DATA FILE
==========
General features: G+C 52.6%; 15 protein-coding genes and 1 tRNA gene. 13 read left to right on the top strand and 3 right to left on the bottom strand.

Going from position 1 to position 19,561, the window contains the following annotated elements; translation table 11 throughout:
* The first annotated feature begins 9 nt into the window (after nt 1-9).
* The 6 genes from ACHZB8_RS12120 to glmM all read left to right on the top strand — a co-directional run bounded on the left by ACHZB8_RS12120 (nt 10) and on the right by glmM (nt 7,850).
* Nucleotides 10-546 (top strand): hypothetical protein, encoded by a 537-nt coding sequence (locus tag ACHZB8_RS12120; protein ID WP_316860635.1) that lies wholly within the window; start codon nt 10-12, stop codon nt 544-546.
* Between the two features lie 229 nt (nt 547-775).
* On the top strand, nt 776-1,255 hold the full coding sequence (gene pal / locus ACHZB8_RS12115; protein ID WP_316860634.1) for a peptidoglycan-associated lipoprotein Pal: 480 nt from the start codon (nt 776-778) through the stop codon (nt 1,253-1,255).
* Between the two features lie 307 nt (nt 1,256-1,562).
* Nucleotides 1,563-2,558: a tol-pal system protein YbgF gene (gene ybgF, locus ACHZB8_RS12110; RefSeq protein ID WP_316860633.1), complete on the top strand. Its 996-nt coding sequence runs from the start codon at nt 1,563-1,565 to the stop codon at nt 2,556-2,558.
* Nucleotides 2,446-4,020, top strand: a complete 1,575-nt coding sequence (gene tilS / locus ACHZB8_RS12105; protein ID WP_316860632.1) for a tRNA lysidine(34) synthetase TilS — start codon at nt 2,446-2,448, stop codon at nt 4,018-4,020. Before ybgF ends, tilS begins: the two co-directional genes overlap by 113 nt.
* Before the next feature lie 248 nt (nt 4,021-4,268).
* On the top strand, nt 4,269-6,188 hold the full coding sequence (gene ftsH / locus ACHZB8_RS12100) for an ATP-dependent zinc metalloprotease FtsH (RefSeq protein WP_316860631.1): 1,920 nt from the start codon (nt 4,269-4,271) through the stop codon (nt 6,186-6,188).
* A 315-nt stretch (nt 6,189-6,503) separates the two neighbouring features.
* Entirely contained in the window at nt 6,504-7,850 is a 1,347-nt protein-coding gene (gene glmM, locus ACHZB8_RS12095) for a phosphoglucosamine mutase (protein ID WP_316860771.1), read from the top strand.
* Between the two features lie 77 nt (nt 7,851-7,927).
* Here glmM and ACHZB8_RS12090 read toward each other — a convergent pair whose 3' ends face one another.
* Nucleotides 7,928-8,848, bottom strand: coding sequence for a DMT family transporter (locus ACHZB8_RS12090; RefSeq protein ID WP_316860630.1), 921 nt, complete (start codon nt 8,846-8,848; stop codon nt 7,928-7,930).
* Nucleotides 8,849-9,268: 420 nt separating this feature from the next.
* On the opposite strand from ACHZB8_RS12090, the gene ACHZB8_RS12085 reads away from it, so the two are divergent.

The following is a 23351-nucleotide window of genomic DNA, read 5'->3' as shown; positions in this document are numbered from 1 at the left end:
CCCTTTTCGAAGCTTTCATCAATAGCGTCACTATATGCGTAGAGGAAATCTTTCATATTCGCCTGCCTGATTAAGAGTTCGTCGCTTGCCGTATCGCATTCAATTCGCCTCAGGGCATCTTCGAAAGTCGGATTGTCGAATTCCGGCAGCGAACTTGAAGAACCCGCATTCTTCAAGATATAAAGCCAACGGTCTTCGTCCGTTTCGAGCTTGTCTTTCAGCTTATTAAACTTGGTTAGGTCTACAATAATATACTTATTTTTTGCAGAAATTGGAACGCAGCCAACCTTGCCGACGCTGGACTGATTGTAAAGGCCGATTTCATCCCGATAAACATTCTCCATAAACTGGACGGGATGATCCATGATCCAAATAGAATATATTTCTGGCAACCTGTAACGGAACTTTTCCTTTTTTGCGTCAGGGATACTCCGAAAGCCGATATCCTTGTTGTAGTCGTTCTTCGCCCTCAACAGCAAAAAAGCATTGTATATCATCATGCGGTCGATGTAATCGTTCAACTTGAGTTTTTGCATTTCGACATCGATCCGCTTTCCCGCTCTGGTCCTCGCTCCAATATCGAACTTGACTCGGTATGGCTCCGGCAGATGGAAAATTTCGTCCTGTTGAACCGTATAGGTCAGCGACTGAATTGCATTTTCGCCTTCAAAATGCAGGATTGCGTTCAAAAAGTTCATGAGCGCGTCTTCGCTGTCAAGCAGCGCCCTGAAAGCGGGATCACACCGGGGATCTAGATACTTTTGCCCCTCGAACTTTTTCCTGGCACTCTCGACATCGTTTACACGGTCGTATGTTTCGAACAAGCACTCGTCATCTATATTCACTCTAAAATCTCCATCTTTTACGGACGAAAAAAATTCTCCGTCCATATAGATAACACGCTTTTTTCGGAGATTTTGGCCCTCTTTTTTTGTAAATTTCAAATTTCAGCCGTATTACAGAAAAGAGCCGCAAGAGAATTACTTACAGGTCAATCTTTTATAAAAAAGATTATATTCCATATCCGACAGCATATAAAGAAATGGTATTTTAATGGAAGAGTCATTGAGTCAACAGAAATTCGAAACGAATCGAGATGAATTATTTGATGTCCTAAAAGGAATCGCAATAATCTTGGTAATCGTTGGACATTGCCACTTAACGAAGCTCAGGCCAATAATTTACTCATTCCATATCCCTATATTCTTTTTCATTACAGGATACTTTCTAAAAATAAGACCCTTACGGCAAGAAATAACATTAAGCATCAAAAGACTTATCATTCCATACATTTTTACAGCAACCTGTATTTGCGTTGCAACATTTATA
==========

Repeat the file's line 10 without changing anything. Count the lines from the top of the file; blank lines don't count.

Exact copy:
* Nucleotides 2,446-4,020, top strand: a complete 1,575-nt coding sequence (gene tilS / locus ACHZB8_RS12105; protein ID WP_316860632.1) for a tRNA lysidine(34) synthetase TilS — start codon at nt 2,446-2,448, stop codon at nt 4,018-4,020. Before ybgF ends, tilS begins: the two co-directional genes overlap by 113 nt.